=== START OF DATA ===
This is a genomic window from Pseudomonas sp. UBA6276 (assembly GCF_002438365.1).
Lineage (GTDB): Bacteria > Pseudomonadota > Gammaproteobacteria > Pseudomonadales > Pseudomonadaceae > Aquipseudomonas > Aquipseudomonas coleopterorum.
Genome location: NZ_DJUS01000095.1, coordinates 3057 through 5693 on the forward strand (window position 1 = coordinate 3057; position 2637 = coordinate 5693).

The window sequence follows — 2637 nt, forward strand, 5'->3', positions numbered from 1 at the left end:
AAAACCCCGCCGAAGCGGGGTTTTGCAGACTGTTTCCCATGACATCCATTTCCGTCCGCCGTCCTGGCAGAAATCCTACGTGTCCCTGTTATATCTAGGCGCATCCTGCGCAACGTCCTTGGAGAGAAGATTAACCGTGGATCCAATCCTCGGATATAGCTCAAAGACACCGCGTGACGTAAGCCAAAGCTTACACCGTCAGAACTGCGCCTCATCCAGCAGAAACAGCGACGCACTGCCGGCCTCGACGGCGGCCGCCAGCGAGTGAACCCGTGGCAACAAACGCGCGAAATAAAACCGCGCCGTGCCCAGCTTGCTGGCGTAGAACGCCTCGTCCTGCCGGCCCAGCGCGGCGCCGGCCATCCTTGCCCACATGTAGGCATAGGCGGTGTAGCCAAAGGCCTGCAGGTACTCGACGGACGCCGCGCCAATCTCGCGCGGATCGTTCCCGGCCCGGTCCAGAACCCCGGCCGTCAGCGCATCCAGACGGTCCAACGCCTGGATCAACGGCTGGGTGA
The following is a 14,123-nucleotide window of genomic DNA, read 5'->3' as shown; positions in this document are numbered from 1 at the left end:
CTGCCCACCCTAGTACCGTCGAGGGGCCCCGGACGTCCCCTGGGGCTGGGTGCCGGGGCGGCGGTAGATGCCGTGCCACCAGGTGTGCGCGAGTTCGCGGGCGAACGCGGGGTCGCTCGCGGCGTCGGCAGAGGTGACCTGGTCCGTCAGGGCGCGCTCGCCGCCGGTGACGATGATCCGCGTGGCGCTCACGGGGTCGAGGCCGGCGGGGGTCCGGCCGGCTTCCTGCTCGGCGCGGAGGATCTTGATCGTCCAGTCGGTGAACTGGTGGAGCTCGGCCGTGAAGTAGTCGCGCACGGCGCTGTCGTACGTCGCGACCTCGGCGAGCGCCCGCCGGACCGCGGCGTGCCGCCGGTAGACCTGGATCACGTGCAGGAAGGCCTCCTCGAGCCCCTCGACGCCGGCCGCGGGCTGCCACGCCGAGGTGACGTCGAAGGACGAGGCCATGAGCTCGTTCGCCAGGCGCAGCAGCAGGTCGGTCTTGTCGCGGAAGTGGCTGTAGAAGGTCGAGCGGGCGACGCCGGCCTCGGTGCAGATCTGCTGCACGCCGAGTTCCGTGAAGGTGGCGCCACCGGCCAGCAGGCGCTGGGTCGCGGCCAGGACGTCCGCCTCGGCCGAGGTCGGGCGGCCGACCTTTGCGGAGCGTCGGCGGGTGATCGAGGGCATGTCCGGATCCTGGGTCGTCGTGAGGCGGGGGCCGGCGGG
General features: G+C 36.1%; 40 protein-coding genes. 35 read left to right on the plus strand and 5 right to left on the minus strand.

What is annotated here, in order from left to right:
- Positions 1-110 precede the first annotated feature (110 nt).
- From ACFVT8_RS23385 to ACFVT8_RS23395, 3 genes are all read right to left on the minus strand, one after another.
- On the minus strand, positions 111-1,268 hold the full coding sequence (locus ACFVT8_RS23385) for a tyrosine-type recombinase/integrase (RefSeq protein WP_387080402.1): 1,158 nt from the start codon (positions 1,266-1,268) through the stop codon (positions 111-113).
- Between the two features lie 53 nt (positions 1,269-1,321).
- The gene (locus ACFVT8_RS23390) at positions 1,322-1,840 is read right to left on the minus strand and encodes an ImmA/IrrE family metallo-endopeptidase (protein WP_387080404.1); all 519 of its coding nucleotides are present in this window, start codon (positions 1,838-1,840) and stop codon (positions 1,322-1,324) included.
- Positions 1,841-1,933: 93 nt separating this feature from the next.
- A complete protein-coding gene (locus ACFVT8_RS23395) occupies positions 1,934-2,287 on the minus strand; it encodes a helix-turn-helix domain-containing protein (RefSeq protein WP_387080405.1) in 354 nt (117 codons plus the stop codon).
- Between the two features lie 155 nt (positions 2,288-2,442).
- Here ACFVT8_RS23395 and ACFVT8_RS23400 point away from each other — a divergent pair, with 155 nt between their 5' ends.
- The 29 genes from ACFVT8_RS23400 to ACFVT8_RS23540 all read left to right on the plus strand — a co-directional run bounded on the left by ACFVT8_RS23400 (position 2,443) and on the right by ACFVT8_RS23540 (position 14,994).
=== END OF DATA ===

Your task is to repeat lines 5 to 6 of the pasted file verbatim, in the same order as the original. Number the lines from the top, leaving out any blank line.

AAAACCCCGCCGAAGCGGGGTTTTGCAGACTGTTTCCCATGACATCCATTTCCGTCCGCCGTCCTGGCAGAAATCCTACGTGTCCCTGTTATATCTAGGCGCATCCTGCGCAACGTCCTTGGAGAGAAGATTAACCGTGGATCCAATCCTCGGATATAGCTCAAAGACACCGCGTGACGTAAGCCAAAGCTTACACCGTCAGAACTGCGCCTCATCCAGCAGAAACAGCGACGCACTGCCGGCCTCGACGGCGGCCGCCAGCGAGTGAACCCGTGGCAACAAACGCGCGAAATAAAACCGCGCCGTGCCCAGCTTGCTGGCGTAGAACGCCTCGTCCTGCCGGCCCAGCGCGGCGCCGGCCATCCTTGCCCACATGTAGGCATAGGCGGTGTAGCCAAAGGCCTGCAGGTACTCGACGGACGCCGCGCCAATCTCGCGCGGATCGTTCCCGGCCCGGTCCAGAACCCCGGCCGTCAGCGCATCCAGACGGTCCAACGCCTGGATCAACGGCTGGGTGA
The following is a 14,123-nucleotide window of genomic DNA, read 5'->3' as shown; positions in this document are numbered from 1 at the left end: